CIETAC, the preeminent arbitration commission for
foreign-related arbitrations in China, has issued new arbitration
rules that will become effective as of 1 May 2012 (the 2012 Rules).
The inclusion of interim measures and consolidation are among the
This is the first time that the CIETAC arbitration rules have
allowed an arbitral tribunal to grant interim measures. Under
Article 21(2) of the 2012 Rules, the arbitral tribunal now has the
express authority, at the request of a party, to order "any
interim measure it deems necessary or proper in accordance with the
applicable law". The interim measure may take the form of a
procedural order or an interlocutory award.
However, the Civil Procedure Law of the PRC only provides for
two interim measures, being preservation of property and protection
of evidence. Only the competent court has the power to grant these
two orders. It therefore appears that the arbitral tribunal's
power to grant interim measures will not include these two types of
Instead, it seems that the tribunal's power will mainly be
aimed at suspending, or preventing, a party from carrying on
certain conduct during the process of the arbitration. For example,
an arbitral tribunal could grant a procedural order or make an
interlocutory award to suspend or prohibit a party from carrying
out certain acts, such as intellectual property infringement.
Further, the arbitral tribunal is also empowered to require the
requesting party to provide appropriate security in connection with
Unlike, for instance, the ICC Rules or the SIAC Rules, the 2012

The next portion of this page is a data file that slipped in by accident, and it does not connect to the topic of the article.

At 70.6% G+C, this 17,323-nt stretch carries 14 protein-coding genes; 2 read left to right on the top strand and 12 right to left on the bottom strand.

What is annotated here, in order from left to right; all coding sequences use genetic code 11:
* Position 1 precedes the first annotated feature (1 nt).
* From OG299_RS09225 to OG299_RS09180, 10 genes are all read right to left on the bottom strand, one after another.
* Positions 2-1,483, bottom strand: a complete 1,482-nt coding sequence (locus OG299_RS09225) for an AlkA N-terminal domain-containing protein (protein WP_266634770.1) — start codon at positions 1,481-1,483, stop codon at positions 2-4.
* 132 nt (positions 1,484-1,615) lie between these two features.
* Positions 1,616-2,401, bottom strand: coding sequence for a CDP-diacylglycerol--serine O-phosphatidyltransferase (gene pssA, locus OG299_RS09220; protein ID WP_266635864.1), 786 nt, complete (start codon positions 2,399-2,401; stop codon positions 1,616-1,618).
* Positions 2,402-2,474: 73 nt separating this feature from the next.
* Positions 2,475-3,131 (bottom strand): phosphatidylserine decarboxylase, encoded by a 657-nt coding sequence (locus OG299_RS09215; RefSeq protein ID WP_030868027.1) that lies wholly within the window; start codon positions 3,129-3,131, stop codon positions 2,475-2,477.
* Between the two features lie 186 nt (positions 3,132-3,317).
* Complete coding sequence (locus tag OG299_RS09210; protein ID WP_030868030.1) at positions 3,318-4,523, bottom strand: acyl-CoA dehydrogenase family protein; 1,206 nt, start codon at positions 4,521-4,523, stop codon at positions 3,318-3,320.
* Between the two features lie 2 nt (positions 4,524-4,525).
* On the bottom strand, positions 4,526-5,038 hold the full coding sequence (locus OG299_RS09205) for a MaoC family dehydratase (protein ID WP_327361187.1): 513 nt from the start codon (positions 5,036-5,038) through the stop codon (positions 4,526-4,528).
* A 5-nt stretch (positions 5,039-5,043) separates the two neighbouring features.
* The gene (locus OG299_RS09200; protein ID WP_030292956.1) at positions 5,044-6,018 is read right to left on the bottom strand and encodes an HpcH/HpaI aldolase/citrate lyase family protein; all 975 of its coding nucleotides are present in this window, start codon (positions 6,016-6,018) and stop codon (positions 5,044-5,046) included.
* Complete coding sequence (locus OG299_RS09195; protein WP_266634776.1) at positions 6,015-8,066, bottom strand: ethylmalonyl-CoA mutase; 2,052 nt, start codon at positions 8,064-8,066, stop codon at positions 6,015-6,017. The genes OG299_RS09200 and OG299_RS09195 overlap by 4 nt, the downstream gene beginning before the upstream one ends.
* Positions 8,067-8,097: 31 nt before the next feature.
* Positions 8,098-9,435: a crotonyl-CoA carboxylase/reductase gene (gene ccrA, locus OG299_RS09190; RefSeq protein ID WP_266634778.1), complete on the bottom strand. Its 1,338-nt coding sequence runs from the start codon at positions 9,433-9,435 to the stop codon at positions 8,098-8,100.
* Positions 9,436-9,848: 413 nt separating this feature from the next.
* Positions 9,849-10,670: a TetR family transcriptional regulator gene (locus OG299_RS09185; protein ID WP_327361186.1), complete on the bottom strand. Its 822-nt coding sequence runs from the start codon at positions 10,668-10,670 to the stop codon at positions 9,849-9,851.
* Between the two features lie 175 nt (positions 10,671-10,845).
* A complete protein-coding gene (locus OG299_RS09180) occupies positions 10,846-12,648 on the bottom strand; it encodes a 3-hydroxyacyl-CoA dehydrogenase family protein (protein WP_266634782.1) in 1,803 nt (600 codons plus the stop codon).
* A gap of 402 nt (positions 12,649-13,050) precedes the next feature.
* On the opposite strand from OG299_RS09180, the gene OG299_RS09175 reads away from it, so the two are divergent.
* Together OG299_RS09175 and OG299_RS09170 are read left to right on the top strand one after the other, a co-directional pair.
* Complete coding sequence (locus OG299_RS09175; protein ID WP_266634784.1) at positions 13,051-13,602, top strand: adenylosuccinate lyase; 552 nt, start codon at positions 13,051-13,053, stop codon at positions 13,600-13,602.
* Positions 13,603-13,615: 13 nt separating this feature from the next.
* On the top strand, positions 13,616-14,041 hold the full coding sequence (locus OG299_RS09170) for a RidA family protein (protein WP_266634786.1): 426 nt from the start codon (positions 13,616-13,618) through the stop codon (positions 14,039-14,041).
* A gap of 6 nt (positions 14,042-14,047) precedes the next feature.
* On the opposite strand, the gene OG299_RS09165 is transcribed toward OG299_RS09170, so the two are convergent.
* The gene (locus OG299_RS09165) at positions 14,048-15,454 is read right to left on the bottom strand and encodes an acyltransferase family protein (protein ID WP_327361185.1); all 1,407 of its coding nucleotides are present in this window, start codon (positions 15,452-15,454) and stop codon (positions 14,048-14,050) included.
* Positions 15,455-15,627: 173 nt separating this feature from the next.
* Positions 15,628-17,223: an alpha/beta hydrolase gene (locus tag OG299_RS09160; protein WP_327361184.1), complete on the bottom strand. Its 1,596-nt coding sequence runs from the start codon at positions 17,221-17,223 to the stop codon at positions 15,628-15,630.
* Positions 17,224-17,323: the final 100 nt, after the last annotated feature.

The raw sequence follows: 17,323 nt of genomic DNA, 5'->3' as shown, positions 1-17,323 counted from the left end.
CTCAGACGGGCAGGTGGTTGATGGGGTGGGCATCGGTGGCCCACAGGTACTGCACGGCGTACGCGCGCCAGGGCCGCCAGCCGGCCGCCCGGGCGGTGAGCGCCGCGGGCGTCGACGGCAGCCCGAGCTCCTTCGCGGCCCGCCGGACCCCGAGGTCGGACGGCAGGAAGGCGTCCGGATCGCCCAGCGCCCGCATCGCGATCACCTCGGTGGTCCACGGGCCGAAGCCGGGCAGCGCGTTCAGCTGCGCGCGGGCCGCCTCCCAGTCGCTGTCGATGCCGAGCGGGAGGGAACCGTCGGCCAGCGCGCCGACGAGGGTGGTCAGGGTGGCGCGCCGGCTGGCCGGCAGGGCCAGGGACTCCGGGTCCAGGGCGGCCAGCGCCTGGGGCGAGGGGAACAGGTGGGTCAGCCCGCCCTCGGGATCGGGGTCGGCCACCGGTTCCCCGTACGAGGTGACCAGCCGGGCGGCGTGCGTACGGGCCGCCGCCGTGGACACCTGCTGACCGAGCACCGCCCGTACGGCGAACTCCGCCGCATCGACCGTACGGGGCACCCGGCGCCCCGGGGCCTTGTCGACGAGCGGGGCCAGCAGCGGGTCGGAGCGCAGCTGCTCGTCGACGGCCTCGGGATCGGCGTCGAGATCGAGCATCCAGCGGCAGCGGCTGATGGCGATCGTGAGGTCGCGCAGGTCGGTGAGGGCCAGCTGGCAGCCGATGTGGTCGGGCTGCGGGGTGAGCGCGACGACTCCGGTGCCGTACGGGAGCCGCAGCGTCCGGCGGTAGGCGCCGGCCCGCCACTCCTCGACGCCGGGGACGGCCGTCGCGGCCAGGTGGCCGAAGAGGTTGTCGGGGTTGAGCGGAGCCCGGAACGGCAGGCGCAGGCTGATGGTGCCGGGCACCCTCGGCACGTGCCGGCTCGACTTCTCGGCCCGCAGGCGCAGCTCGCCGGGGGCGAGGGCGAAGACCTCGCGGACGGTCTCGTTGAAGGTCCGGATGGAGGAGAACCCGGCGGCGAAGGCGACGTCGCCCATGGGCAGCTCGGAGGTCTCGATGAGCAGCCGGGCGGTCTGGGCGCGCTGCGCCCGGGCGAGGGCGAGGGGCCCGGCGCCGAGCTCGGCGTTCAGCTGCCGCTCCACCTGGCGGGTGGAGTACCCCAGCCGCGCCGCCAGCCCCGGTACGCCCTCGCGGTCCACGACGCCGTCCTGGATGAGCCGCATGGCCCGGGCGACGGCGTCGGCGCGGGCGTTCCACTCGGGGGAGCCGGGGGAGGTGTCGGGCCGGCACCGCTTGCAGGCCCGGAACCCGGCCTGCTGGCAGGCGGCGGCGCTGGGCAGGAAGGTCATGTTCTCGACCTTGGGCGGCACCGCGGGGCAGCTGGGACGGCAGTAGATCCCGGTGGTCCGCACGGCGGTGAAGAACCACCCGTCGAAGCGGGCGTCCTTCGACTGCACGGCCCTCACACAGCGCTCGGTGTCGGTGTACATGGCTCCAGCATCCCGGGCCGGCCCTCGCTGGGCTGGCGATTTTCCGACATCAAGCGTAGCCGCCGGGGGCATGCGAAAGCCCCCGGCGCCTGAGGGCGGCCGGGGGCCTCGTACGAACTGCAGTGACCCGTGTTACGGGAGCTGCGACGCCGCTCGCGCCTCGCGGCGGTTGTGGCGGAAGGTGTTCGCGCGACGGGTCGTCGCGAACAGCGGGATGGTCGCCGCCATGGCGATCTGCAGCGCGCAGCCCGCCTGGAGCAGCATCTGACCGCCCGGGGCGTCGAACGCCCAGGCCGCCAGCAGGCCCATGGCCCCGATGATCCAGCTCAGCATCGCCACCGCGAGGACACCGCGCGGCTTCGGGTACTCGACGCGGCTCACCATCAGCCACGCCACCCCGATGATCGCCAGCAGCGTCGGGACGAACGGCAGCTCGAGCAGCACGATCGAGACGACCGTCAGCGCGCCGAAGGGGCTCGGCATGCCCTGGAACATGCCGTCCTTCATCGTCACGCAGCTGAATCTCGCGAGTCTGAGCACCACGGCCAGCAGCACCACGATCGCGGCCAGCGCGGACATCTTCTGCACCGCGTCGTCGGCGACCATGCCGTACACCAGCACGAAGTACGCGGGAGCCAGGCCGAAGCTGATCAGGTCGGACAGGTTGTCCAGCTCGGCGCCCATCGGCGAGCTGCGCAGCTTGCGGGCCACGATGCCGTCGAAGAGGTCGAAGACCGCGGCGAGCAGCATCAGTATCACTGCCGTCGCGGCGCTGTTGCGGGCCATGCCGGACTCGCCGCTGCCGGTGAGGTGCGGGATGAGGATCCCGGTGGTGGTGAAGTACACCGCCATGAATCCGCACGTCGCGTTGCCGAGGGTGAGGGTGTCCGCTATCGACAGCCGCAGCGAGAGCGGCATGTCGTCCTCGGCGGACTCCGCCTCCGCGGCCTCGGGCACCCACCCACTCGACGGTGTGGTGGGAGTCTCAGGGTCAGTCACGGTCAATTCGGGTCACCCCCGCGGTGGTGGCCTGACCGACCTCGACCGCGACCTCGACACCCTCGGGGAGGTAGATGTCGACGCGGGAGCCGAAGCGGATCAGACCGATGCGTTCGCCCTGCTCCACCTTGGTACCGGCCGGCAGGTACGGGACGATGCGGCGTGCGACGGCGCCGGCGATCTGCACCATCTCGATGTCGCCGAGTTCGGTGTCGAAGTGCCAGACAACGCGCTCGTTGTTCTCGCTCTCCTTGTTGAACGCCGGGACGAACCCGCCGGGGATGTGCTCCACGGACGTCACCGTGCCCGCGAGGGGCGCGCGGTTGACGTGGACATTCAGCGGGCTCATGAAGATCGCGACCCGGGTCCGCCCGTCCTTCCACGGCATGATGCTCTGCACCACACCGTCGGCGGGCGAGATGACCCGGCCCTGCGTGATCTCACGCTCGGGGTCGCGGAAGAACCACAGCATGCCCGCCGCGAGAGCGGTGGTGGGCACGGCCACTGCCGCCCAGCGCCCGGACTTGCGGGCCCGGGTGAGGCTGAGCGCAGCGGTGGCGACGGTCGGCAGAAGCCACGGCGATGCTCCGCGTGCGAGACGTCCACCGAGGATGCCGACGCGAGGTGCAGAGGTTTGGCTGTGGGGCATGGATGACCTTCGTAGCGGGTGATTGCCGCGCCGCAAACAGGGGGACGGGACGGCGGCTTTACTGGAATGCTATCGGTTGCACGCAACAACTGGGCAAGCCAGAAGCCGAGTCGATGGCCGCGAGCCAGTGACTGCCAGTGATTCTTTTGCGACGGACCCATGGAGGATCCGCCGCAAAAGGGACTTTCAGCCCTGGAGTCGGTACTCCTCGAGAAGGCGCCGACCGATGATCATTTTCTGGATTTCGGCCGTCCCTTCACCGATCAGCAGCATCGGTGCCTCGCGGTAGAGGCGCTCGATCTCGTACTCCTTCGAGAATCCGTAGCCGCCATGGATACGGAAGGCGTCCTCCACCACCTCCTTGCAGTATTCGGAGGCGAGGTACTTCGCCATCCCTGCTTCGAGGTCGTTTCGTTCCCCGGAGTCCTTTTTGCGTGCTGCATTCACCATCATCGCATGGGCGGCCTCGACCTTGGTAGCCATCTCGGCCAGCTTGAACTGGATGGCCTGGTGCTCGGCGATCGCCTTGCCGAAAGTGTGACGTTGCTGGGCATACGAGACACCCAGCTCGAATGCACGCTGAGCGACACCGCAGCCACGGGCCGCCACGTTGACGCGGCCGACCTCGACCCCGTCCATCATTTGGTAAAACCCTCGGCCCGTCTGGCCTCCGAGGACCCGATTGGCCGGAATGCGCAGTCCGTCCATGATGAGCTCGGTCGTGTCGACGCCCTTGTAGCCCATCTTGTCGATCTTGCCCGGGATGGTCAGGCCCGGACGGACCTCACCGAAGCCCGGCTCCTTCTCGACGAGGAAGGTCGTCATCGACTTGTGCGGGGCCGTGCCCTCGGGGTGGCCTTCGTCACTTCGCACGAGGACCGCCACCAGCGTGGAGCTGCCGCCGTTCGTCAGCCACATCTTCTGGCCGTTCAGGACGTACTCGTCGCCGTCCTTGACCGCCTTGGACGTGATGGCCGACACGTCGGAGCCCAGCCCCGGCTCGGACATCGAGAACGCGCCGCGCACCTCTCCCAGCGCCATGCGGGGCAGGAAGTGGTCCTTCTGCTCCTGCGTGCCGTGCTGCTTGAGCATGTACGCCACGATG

Rules do not adopt an emergency arbitrator regime. It remains
unclear what CIETAC would do if a party requests interim measures
prior to the constitution of the arbitral tribunal.
Consolidation of Arbitrations
Another first for CIETAC is that the 2012 Rules provide for the
concept of consolidation of arbitrations. Article 17(1) allows
CIETAC to consolidate two or more cases with the agreement of all
the other parties concerned. Yet this also means that one
dissenting party can prevent consolidation. The consolidation
provisions are nevertheless considered a major step forward for
CIETAC, in view of the increased number of multi-party and
multi-contract disputes over the last few years. It is believed
that in the cases which are consolidated, the arbitral process will
be more time efficient and less costly. But unfortunately the
CIETAC does not go as far as the ICC, LCIA, HKIAC, and SIAC rules
in including joinder provisions.
In conclusion, the 2012 Rules contain some new innovations such
as consolidation of arbitrations and interim measures. These
measures should increase the efficiency of CIETAC proceedings and
make CIETAC arbitration more attractive to the international
The content of this article is intended to provide a general
guide to the subject matter. Specialist advice should be sought
about your specific circumstances.
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